There are two prizefighters in this ring. And they’ve been going round and round trading off the mantles of victor and victim for too many years. You have a sense that there is nothing left in their relationship but the fight.
The Beauty Queen of Leenane, the award-winning play by Martin McDonagh, challenges an audience to watch desperation and loneliness cause good people to hurt one another.
According to Wikipedia (and may I not go to English Professor hell for quoting Wikipedia), the play is “a blend of black comedy, melodrama, horror and bleak tragedy.”
Oh, it’s got all of that. What Wikipedia won’t tell you is that it’s fun to watch, or that you’ll find yourself wondering how far you, yourself, might be pushed before you explode.
The play takes place in Leenane, Connemara in Ireland in the 1990s. Maureen (Moira Sauer) is a 40-year-old spinster caring for her 70-year-old mother, Mag (Mary Sloan).
Maureen wants a life—any life will do—but her mother, in her fear of being left alone, will do anything to keep her daughter at home. It’s a care-taking nightmare for Maureen and Mag, who have argued so long that they’re not above taking a little pleasure in the pain they cause each other.
Maureen has a chance in this play for a life with a nice man, Pato (Anthony Trombetta), but Mag will do what she can to spoil it.
This isn’t the sheer unrelenting arguing of The Boys, but it isThe Glass Menagerie with the volume turned up. I liked it, but it is a difficult ride.
There are plenty of laugh-out-loud funny moments, more than I expected – but it is the dark parts that are ultimately fascinating to think about, to talk about.
I found a lot of pleasure in this play watching the chemistry between Sauer and Sloan – it crackles electrically across the room at each other. A million things, not all of them verbalized, cross Sauer’s face as she’s thinking, trying to find her escape.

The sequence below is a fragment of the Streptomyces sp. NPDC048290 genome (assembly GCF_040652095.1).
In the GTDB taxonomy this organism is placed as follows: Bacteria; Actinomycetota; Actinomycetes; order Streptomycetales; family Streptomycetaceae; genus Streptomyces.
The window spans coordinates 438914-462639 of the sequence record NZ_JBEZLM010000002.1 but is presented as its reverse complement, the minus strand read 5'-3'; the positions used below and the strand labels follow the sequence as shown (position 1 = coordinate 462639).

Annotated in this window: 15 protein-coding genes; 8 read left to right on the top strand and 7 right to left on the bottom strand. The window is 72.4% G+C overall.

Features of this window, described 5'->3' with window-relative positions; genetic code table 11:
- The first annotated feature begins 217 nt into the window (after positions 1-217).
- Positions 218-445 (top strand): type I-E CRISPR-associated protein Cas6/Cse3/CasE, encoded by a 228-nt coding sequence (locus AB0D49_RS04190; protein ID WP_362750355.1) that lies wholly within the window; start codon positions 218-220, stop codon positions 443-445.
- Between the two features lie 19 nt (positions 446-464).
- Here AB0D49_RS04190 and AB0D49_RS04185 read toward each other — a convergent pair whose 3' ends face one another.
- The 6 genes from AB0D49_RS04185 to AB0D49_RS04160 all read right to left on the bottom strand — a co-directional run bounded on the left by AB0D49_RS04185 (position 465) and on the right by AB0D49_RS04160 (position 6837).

She has settled for her mother’s hijacking of her life, but she fights for any semblance of freedom. She’s tired, and there’s very little care left in the caregiving.
Sloan’s cackling biddy is at turns raucous and raw, scheming and delightfully willful. We laugh at her, and then we see her for the dark person she’s become in her fear.
Sloan embodies that 70-year-old bitter crank like a withered piece of willow. In the end, she is just horrific to watch.
Trombetta plays the man who gets caught in the middle. He has some great scenes with Sauer and Sloan, and I believed him as a man who truly liked Sauer. He’s casual, gentle, amusingly awkward, and genuinely surprised by the battlefield he’s walked into.
I know Trombetta as a comedian. He brings his comic timing to this role, but he also gives it a nice gravity. His monologue where Pato writes Maureen is beautifully staged and nicely delivered.
Pato’s teen brother, Ray (Kieran Poile), is so bored he’s turned his young life into melodrama. He’s given to long rants, and wanders the scenery with nothing to do.
I think Poile will turn into a fine actor, and he does a solid job at what might be his first major dramatic role. He races a bit fast and loud through his lines, but he also has a brilliant scene with Sloan that will nearly get you out of your seat to save him.
Director Clinton Walker has done a fine job with a difficult play, with a tangled knot of twists and turns.
Theatregoers are going to be pulled into this knot. They will try to wriggle their way out of it. Stephanie Lambert’s set design keeps you there, though, feeling as trapped as Maureen.
The preview night had some strange music cues; the radio would just pop on by itself. Some of the transitional music seemed a bit heavy-handed, and there’s at least one scene near the end in which I could not fathom what was going on.
Overall, I loved the acting – these are meaty, complex roles for the leads. The story we’re pulled into is shocking and surprising, with real implications about how we care for each other and ourselves, and the images you see won’t soon leave you.
Neither will the Irish accent you’ll be keepin’, you will.
The Beauty Queen of Leenane runs Wednesday through Saturday until December 11. Showtime is 8 p.m.